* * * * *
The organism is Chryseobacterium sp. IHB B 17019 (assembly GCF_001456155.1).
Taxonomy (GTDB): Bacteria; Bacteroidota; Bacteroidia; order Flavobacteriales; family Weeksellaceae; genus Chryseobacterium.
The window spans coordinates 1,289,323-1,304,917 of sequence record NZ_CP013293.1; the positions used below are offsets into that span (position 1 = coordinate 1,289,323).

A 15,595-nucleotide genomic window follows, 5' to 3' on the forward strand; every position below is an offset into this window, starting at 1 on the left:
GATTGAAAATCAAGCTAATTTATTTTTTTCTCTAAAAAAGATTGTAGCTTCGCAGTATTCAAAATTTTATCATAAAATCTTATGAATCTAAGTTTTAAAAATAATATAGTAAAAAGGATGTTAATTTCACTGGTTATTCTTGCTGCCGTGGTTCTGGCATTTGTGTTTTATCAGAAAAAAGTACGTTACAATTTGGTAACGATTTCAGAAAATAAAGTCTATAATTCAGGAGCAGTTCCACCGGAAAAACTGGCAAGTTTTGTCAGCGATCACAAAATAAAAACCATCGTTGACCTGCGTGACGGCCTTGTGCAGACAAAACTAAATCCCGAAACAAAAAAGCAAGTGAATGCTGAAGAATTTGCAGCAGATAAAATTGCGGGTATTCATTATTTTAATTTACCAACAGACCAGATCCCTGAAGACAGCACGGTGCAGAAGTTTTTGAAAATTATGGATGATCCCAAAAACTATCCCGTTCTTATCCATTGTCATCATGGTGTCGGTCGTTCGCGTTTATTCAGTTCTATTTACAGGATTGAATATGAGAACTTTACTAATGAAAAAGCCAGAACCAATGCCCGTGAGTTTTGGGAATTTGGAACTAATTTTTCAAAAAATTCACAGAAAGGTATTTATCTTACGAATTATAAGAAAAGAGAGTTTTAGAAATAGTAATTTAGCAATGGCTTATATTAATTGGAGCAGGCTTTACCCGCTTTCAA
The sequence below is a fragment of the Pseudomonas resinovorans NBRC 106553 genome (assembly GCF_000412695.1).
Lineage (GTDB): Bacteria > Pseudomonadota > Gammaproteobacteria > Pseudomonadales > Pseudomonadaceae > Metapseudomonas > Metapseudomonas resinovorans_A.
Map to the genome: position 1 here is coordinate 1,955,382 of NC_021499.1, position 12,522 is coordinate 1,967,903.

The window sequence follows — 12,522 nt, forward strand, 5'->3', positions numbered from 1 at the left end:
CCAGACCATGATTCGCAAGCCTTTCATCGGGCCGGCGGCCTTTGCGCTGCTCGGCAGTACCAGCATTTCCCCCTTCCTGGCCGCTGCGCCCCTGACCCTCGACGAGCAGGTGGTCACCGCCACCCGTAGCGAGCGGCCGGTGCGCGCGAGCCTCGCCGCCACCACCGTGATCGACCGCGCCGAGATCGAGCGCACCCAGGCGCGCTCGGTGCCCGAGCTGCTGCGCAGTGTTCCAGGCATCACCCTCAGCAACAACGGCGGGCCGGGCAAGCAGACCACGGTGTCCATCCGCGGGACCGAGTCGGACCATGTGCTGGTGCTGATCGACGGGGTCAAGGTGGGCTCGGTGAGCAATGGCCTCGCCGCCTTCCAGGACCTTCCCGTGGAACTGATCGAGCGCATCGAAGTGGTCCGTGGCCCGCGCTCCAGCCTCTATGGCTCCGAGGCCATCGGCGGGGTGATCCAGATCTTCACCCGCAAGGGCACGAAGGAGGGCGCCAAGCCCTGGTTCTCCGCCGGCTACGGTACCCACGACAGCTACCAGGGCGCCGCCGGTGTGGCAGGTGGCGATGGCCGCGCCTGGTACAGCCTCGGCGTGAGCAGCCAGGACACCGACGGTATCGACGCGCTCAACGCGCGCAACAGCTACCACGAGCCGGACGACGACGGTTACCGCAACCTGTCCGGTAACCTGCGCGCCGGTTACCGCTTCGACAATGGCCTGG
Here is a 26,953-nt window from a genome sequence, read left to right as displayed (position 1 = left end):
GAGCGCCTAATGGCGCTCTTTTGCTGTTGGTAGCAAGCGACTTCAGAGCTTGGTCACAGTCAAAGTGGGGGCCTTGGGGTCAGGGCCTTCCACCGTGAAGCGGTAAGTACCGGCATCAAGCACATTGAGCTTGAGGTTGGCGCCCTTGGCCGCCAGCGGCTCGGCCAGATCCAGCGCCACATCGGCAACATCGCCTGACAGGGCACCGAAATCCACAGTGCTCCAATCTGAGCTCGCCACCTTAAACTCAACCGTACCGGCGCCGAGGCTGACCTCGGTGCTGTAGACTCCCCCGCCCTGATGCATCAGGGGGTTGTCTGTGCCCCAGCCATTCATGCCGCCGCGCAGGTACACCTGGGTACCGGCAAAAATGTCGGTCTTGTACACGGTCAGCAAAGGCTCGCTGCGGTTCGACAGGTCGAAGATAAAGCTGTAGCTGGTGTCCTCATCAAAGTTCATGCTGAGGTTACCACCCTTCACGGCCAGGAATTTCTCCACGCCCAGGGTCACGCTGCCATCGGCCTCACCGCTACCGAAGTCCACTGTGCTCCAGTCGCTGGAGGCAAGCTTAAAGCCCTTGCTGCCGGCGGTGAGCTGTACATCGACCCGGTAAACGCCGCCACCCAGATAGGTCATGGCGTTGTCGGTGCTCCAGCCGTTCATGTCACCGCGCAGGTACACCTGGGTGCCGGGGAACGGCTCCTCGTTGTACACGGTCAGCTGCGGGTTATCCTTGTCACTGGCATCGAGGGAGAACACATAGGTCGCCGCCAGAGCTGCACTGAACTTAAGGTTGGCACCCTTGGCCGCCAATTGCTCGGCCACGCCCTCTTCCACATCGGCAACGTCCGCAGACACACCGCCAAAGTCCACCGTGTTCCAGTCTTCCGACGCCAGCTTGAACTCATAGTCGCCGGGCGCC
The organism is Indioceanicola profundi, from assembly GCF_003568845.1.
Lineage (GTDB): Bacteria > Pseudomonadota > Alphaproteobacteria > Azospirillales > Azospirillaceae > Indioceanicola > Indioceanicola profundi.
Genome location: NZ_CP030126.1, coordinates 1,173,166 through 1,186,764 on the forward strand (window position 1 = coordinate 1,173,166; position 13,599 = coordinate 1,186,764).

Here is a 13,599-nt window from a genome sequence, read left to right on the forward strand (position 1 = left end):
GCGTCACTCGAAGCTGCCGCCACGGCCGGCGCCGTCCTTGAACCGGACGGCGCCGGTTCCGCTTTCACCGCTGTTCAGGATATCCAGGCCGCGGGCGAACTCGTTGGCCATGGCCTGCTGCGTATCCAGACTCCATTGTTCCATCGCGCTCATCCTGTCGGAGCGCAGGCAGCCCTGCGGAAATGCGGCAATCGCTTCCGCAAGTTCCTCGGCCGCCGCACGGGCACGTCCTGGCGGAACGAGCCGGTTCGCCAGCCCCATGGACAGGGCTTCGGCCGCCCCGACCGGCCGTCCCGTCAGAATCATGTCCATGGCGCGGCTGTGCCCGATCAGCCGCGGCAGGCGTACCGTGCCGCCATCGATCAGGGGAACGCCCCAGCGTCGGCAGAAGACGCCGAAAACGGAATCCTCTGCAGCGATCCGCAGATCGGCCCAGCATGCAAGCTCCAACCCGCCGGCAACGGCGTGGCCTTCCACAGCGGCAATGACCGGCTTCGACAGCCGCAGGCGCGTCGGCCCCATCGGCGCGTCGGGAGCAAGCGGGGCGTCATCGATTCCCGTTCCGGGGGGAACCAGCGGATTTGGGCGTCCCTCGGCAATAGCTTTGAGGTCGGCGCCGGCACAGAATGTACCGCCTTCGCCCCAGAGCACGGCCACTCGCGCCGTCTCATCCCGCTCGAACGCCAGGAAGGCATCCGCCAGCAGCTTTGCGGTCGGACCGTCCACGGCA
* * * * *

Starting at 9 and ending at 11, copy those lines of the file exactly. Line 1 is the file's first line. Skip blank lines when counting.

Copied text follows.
The window sequence follows — 12,522 nt, forward strand, 5'->3', positions numbered from 1 at the left end:
CCAGACCATGATTCGCAAGCCTTTCATCGGGCCGGCGGCCTTTGCGCTGCTCGGCAGTACCAGCATTTCCCCCTTCCTGGCCGCTGCGCCCCTGACCCTCGACGAGCAGGTGGTCACCGCCACCCGTAGCGAGCGGCCGGTGCGCGCGAGCCTCGCCGCCACCACCGTGATCGACCGCGCCGAGATCGAGCGCACCCAGGCGCGCTCGGTGCCCGAGCTGCTGCGCAGTGTTCCAGGCATCACCCTCAGCAACAACGGCGGGCCGGGCAAGCAGACCACGGTGTCCATCCGCGGGACCGAGTCGGACCATGTGCTGGTGCTGATCGACGGGGTCAAGGTGGGCTCGGTGAGCAATGGCCTCGCCGCCTTCCAGGACCTTCCCGTGGAACTGATCGAGCGCATCGAAGTGGTCCGTGGCCCGCGCTCCAGCCTCTATGGCTCCGAGGCCATCGGCGGGGTGATCCAGATCTTCACCCGCAAGGGCACGAAGGAGGGCGCCAAGCCCTGGTTCTCCGCCGGCTACGGTACCCACGACAGCTACCAGGGCGCCGCCGGTGTGGCAGGTGGCGATGGCCGCGCCTGGTACAGCCTCGGCGTGAGCAGCCAGGACACCGACGGTATCGACGCGCTCAACGCGCGCAACAGCTACCACGAGCCGGACGACGACGGTTACCGCAACCTGTCCGGTAACCTGCGCGCCGGTTACCGCTTCGACAATGGCCTGG
Here is a 26,953-nt window from a genome sequence, read left to right as displayed (position 1 = left end):